Say ‘yes’ to God’s plan

On New Year’s Eve when I was a child, my parents always pushed the hands of the cuckoo clock forward a few hours, handed out musical instruments, and we paraded noisily around the house. I’m sure the neighbors on either side of our rowhome were happy we didn’t wait until midnight for our party.

Then we’d fall into bed and get up the next morning to go to Mass for the holy day. As a child, I’m not sure how much I appreciated going to Mass on a weekday, but as an adult, I love that we begin the New Year by marking the Solemnity of Mary, the Mother of God.

As we look at the New Year ahead of us, it’s impossible to know what opportunities and challenges we will encounter during the next 365 days. There will be laughter and joy. There will be difficulty and loss. There will be hellos and farewells. We have no choice but to say yes to all of it, even the unknowns. And who better to serve as our inspiration for that “yes” than our Blessed Mother.

When Mary said yes, she knew the joy and sorrow in her future. We do not have the benefit and the burden of knowing. No heaven-sent archangel appears before us to outline our future and ask whether we will accept God’s plan for this chapter of our lives. But every morning we have the opportunity to say yes to God yet again and accept his will as our own. And Mary reminds us that by saying yes to God, we accept the good and the bad – willingly, wholeheartedly and with love.

Mary also offers love and support and a chance for us to connect more deeply with her Son through our relationship with her. Just look at her at the wedding feast at Cana, when, with quiet strength, she approaches her Son to tell him there is no more wine. If Mary can ask Jesus to address something that mundane, then she can certainly intercede for us in any matter, large or small, weighing on our minds and hearts.

That’s Mary. She gets us. She hears us. She loves us. And she knows what our Lord asks of us. She knows it may be daunting. But she also knows we each have what we need to achieve the work God sets out for us on earth.

So as the New Year begins, we might wake up and think, “What now? I answered your call, God. I did what you asked me to do.” But we never get to stop listening for that next step. We never get to say we have completed our work on this earth until, of course, God takes us home.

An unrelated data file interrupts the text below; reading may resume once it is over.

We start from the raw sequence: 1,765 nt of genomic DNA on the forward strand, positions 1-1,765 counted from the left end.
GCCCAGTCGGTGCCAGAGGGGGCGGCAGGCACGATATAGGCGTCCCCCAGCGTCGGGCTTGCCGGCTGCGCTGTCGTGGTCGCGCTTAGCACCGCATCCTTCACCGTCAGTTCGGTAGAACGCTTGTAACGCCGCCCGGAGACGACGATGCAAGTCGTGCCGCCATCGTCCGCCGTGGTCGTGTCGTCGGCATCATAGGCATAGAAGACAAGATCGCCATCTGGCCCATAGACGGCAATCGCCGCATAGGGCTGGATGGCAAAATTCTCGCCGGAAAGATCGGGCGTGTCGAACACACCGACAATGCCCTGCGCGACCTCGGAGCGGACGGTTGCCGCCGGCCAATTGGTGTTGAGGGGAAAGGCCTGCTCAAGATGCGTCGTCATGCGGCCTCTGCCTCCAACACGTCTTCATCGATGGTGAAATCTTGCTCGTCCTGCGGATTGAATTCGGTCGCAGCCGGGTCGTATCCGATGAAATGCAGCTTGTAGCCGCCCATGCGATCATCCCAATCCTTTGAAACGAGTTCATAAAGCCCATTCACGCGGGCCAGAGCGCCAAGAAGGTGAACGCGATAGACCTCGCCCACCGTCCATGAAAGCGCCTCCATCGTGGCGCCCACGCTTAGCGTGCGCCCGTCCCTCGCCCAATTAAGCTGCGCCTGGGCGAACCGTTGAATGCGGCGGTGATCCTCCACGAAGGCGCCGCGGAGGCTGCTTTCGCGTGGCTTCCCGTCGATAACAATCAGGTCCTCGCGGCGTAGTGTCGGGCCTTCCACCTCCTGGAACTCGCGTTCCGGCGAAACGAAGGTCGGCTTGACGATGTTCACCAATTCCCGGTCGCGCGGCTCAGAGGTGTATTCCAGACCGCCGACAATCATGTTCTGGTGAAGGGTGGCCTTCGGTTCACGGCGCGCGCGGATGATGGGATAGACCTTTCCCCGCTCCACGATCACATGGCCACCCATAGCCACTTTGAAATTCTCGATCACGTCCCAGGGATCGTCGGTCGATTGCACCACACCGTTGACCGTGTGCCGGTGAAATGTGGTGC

On that journey, how wonderful to know that not only can we turn to our Blessed Mother for comfort and inspiration and reassurance, but we can even call on her as Mother Teresa did, “Mary, Mother of God, please be a mother to me now.”

That simple prayer is like when my children yell, “Mom!” Sometimes it’s because they’re hungry or stuck behind the couch or arguing over a toy. But sometimes they don’t know what they need. They just know they want me. Prayer can be like that. It’s comforting to know that no matter what the New Year brings, I can go running to Mary. To feel comforted and loved, we don’t need to have the right words – or any at all. We just need to ask for help.

“I know not what the future holds,” goes the line, “but I know who holds the future.” And we do.

This year, as that ball falls in Times Square, the fireworks go off, we pop the champagne cork or bang on tambourines during a pseudo-midnight parade, we might call out, “Happy New Year!” But inside, deep down, maybe we’ll also quietly say yes to whatever our Father in heaven has in mind for us to accomplish for him in this New Year.

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Rita Buettner

Rita Buettner

Rita Buettner is a wife, working mother and author of the Catholic Review's Open Window blog. She and her husband adopted their two sons from China, and Rita often writes about topics concerning adoption, family and faith.

Rita also writes The Domestic Church, a featured column in the Catholic Review. Her writing has been honored by the Catholic Press Association, the Maryland-Delaware-D.C. Press Association and the Associated Church Press.